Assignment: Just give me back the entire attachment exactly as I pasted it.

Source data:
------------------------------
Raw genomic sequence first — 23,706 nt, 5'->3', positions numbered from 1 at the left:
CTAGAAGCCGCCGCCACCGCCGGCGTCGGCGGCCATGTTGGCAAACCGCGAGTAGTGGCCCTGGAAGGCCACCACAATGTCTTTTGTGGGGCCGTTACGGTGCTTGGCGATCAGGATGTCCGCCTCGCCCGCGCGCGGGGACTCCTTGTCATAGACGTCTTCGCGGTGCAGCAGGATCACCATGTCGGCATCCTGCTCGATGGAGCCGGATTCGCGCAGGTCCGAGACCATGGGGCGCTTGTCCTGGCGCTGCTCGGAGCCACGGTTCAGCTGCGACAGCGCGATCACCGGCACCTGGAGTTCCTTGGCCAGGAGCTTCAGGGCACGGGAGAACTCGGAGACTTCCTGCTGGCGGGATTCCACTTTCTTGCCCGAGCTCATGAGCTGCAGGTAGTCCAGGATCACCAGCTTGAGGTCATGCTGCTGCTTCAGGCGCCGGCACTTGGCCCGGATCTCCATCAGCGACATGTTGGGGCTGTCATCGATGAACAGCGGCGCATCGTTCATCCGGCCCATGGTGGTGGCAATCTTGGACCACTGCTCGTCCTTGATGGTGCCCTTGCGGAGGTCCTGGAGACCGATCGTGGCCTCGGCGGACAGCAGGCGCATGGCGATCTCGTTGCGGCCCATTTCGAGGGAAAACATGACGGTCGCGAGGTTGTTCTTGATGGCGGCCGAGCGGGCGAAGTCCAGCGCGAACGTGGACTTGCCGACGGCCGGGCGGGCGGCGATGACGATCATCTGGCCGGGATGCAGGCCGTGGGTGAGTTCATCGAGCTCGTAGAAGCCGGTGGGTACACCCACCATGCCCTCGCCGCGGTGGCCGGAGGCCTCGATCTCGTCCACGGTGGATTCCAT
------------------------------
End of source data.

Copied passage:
Raw genomic sequence first — 23,706 nt, 5'->3', positions numbered from 1 at the left:
CTAGAAGCCGCCGCCACCGCCGGCGTCGGCGGCCATGTTGGCAAACCGCGAGTAGTGGCCCTGGAAGGCCACCACAATGTCTTTTGTGGGGCCGTTACGGTGCTTGGCGATCAGGATGTCCGCCTCGCCCGCGCGCGGGGACTCCTTGTCATAGACGTCTTCGCGGTGCAGCAGGATCACCATGTCGGCATCCTGCTCGATGGAGCCGGATTCGCGCAGGTCCGAGACCATGGGGCGCTTGTCCTGGCGCTGCTCGGAGCCACGGTTCAGCTGCGACAGCGCGATCACCGGCACCTGGAGTTCCTTGGCCAGGAGCTTCAGGGCACGGGAGAACTCGGAGACTTCCTGCTGGCGGGATTCCACTTTCTTGCCCGAGCTCATGAGCTGCAGGTAGTCCAGGATCACCAGCTTGAGGTCATGCTGCTGCTTCAGGCGCCGGCACTTGGCCCGGATCTCCATCAGCGACATGTTGGGGCTGTCATCGATGAACAGCGGCGCATCGTTCATCCGGCCCATGGTGGTGGCAATCTTGGACCACTGCTCGTCCTTGATGGTGCCCTTGCGGAGGTCCTGGAGACCGATCGTGGCCTCGGCGGACAGCAGGCGCATGGCGATCTCGTTGCGGCCCATTTCGAGGGAAAACATGACGGTCGCGAGGTTGTTCTTGATGGCGGCCGAGCGGGCGAAGTCCAGCGCGAACGTGGACTTGCCGACGGCCGGGCGGGCGGCGATGACGATCATCTGGCCGGGATGCAGGCCGTGGGTGAGTTCATCGAGCTCGTAGAAGCCGGTGGGTACACCCACCATGCCCTCGCCGCGGTGGCCGGAGGCCTCGATCTCGTCCACGGTGGATTCCAT